Situated about 50 miles north of Los Angeles, Wolf Connection’s rehabilitation program cares for the animals’ medical, physical and psychological needs while integrating them together as a true wolf pack. Understanding that every wolf holds its own role within a healthy pack, Alfero and his team slowly foster the potential within each wolf to develop the innate talents hidden beneath its mistrust, fear and aggression.

Christina Huntington with wolf

Writer Christina Huntington during her visit to Wolf Connection. (Photo: Sarah Prikryl)

Pairing Rescued Wolves with At-Risk Youth

As the wolves began to flourish, Alfero drew parallels between his wolves and the children he worked with in the foster care system—the thousands of orphaned youth who also suffer from neglect, abuse and abandonment at the hands of those meant to love them. He wondered what would happen if he brought the wolves and children together to aid in their process of healing. From that one question, the true heart of Wolf Connection was born: to pair rescued wolves and disenfranchised youth to heal their pasts, rebuild trust and reach their full potential, both within themselves and in their communities.

Today, Wolf Connection is a wolf sanctuary and youth empowerment program that works to rehabilitate wolves and at-risk youth together. Now in its seventh year and home to 27 wolves and wolf-dog rescues, Wolf Connection guides youth from foster care programs and substance abuse rehabilitation facilities through an eight-week curriculum in which they work one-on-one with the wolves.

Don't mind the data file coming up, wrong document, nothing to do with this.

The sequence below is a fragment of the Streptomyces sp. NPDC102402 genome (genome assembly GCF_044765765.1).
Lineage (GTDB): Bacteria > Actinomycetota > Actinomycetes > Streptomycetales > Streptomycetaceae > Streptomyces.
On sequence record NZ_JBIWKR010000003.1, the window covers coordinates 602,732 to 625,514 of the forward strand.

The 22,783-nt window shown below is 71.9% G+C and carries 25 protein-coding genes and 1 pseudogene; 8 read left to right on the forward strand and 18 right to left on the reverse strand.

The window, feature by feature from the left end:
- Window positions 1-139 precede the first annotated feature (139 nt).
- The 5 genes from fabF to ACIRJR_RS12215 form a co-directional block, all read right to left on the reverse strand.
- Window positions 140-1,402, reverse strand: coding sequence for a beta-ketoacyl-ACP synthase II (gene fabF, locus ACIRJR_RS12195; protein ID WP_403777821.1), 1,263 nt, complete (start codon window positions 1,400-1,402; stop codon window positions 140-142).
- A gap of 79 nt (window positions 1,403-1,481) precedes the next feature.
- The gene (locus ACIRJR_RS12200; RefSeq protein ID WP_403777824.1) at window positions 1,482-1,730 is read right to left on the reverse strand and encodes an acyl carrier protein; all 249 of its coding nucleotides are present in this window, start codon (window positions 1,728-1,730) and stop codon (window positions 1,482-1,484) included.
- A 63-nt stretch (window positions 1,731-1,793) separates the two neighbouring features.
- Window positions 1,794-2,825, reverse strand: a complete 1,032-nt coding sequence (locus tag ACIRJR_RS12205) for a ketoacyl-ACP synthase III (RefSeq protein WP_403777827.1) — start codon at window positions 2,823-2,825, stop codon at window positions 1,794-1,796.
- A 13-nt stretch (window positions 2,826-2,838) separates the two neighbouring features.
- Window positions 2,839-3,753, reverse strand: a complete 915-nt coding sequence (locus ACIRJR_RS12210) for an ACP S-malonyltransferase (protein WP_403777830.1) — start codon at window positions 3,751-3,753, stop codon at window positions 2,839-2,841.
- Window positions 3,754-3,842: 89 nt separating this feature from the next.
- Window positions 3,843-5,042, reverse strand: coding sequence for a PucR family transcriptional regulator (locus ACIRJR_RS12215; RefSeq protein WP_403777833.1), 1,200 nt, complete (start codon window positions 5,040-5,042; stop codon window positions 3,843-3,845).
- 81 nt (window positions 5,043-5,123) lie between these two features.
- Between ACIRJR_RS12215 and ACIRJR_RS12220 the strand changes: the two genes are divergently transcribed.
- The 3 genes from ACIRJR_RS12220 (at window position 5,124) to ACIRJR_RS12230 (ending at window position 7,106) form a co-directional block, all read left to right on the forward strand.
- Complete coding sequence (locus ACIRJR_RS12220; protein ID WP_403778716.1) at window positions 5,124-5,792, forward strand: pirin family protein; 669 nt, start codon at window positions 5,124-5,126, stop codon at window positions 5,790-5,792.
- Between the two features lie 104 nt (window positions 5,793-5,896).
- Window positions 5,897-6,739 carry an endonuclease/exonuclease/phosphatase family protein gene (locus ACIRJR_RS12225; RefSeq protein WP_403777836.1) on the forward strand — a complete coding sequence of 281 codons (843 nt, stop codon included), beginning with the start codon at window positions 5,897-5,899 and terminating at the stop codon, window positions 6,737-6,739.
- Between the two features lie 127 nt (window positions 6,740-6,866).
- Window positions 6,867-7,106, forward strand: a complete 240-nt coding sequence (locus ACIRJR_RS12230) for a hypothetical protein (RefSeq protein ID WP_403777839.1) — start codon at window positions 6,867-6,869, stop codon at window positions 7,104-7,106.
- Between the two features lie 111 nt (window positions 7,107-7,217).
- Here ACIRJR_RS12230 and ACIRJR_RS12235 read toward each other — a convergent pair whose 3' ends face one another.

While it typically takes a full 28 days to begin to open up in a traditional 30-day therapeutic program, in working with the wolves, the kids begin opening up almost immediately. Giulia Cappelli, Wolf Connection’s lead of programs and human services, credits this to the power of directly participating in the wolves’ recovery. The animals model resilience, holding up a mirror in which the youths can see their own stories play out from trauma to triumph. Witnessing the wolves work through their fears and limitations while building self-confidence, the participants begin to believe, “If the wolves can overcome their hurtful pasts, then so can I.”

True Success Stories